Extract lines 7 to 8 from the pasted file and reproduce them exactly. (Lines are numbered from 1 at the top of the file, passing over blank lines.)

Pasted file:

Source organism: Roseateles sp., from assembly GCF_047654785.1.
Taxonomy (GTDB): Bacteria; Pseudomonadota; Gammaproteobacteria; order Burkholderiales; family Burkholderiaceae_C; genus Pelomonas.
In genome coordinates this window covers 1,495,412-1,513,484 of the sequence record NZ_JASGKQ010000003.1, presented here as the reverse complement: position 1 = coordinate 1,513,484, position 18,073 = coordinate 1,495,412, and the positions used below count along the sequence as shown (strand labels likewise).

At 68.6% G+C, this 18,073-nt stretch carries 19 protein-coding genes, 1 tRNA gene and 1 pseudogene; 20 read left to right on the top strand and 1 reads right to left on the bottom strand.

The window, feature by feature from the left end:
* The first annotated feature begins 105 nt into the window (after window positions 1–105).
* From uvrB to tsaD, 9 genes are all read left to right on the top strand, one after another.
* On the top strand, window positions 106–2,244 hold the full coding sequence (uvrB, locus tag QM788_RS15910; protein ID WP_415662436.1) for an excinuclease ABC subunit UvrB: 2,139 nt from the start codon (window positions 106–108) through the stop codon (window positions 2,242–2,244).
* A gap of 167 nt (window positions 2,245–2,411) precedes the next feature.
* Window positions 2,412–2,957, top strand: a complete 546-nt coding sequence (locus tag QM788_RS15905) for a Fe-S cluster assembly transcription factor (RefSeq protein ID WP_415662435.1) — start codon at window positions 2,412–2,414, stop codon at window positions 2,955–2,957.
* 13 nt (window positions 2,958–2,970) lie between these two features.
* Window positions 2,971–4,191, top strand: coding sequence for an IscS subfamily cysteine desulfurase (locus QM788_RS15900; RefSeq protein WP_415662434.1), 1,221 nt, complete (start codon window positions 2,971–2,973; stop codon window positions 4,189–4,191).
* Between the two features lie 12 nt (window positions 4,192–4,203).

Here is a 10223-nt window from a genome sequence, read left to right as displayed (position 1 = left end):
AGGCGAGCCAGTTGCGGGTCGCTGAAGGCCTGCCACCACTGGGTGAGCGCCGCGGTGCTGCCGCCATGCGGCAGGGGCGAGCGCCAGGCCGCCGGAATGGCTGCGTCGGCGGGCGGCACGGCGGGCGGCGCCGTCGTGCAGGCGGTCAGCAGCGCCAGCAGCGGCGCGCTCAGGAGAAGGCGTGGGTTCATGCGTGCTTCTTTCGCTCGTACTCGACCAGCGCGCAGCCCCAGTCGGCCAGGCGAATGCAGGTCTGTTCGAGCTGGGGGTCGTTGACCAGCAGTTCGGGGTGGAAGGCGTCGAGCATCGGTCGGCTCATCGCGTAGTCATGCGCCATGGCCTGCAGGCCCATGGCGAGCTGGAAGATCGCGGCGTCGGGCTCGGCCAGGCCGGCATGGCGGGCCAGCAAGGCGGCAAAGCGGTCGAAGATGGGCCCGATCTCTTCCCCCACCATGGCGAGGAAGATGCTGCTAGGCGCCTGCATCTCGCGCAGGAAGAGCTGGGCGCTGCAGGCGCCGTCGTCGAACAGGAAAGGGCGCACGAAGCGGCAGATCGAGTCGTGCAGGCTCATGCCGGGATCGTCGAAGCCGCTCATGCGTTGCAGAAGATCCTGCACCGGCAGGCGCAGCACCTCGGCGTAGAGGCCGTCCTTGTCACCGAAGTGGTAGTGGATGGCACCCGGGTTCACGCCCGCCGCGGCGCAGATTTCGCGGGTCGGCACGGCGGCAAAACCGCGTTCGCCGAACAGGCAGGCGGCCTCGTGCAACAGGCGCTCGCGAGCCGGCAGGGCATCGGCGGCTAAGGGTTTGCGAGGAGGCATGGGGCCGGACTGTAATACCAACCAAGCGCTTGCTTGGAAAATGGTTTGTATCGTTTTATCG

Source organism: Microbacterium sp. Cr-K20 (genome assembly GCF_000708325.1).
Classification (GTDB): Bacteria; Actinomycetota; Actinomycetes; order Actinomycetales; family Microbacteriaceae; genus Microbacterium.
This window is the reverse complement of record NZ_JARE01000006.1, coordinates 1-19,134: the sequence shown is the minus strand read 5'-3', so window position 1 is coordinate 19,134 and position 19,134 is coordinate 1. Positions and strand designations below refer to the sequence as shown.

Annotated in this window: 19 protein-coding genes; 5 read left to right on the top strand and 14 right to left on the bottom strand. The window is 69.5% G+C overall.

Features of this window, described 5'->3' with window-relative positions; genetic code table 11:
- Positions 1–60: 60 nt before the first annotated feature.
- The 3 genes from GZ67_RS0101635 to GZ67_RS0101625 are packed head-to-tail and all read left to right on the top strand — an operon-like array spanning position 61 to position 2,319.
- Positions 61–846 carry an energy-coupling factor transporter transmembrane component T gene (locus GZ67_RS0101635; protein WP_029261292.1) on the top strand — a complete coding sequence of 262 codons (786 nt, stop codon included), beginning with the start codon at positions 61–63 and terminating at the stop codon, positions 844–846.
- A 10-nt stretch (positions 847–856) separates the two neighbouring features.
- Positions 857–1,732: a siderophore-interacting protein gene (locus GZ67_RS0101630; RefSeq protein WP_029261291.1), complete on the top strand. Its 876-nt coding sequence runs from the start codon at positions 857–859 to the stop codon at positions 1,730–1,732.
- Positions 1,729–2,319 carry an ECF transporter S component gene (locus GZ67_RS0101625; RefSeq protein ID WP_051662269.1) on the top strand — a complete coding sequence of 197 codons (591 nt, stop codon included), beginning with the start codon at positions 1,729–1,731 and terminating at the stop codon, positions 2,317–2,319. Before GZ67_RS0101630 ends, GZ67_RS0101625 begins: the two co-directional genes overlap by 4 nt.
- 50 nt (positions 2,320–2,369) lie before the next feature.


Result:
* From uvrB to tsaD, 9 genes are all read left to right on the top strand, one after another.
* On the top strand, window positions 106–2,244 hold the full coding sequence (uvrB, locus tag QM788_RS15910; protein ID WP_415662436.1) for an excinuclease ABC subunit UvrB: 2,139 nt from the start codon (window positions 106–108) through the stop codon (window positions 2,242–2,244).